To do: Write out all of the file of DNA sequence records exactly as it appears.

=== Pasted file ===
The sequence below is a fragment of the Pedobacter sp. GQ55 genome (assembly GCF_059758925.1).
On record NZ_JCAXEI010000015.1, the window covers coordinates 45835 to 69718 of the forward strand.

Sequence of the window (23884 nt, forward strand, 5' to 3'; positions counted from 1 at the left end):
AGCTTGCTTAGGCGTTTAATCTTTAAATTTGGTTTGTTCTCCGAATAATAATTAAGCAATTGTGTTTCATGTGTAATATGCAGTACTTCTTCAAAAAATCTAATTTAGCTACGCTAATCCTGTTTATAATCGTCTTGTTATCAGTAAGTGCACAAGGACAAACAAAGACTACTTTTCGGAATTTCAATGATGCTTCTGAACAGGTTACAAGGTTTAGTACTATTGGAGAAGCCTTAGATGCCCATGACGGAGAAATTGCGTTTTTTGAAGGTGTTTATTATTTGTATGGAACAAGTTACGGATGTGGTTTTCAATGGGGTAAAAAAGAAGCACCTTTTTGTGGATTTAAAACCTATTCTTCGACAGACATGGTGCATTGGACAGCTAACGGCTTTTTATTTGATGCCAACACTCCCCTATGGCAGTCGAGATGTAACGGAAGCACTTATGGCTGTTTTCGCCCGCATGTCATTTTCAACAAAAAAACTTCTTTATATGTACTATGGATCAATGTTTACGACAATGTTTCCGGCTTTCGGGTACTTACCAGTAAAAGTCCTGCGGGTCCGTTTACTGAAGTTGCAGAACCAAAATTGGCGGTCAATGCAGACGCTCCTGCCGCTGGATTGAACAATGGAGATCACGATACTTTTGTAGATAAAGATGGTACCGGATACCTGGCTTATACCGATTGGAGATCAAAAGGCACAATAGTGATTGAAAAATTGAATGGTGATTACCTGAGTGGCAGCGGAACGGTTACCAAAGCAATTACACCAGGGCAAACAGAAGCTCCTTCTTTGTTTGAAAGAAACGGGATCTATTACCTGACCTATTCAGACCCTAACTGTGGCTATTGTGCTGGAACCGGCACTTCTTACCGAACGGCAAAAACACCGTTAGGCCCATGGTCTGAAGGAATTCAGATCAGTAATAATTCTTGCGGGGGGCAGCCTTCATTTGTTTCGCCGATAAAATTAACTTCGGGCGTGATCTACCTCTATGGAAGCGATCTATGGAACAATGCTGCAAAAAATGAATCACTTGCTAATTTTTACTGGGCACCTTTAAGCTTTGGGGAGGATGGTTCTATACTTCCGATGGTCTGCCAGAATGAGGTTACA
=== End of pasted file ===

The sequence below is a fragment of the Pedobacter sp. GQ55 genome (assembly GCF_059758925.1).
On record NZ_JCAXEI010000015.1, the window covers coordinates 45835 to 69718 of the forward strand.

Sequence of the window (23884 nt, forward strand, 5' to 3'; positions counted from 1 at the left end):
AGCTTGCTTAGGCGTTTAATCTTTAAATTTGGTTTGTTCTCCGAATAATAATTAAGCAATTGTGTTTCATGTGTAATATGCAGTACTTCTTCAAAAAATCTAATTTAGCTACGCTAATCCTGTTTATAATCGTCTTGTTATCAGTAAGTGCACAAGGACAAACAAAGACTACTTTTCGGAATTTCAATGATGCTTCTGAACAGGTTACAAGGTTTAGTACTATTGGAGAAGCCTTAGATGCCCATGACGGAGAAATTGCGTTTTTTGAAGGTGTTTATTATTTGTATGGAACAAGTTACGGATGTGGTTTTCAATGGGGTAAAAAAGAAGCACCTTTTTGTGGATTTAAAACCTATTCTTCGACAGACATGGTGCATTGGACAGCTAACGGCTTTTTATTTGATGCCAACACTCCCCTATGGCAGTCGAGATGTAACGGAAGCACTTATGGCTGTTTTCGCCCGCATGTCATTTTCAACAAAAAAACTTCTTTATATGTACTATGGATCAATGTTTACGACAATGTTTCCGGCTTTCGGGTACTTACCAGTAAAAGTCCTGCGGGTCCGTTTACTGAAGTTGCAGAACCAAAATTGGCGGTCAATGCAGACGCTCCTGCCGCTGGATTGAACAATGGAGATCACGATACTTTTGTAGATAAAGATGGTACCGGATACCTGGCTTATACCGATTGGAGATCAAAAGGCACAATAGTGATTGAAAAATTGAATGGTGATTACCTGAGTGGCAGCGGAACGGTTACCAAAGCAATTACACCAGGGCAAACAGAAGCTCCTTCTTTGTTTGAAAGAAACGGGATCTATTACCTGACCTATTCAGACCCTAACTGTGGCTATTGTGCTGGAACCGGCACTTCTTACCGAACGGCAAAAACACCGTTAGGCCCATGGTCTGAAGGAATTCAGATCAGTAATAATTCTTGCGGGGGGCAGCCTTCATTTGTTTCGCCGATAAAATTAACTTCGGGCGTGATCTACCTCTATGGAAGCGATCTATGGAACAATGCTGCAAAAAATGAATCACTTGCTAATTTTTACTGGGCACCTTTAAGCTTTGGGGAGGATGGTTCTATACTTCCGATGGTCTGCCAGAATGAGGTTACA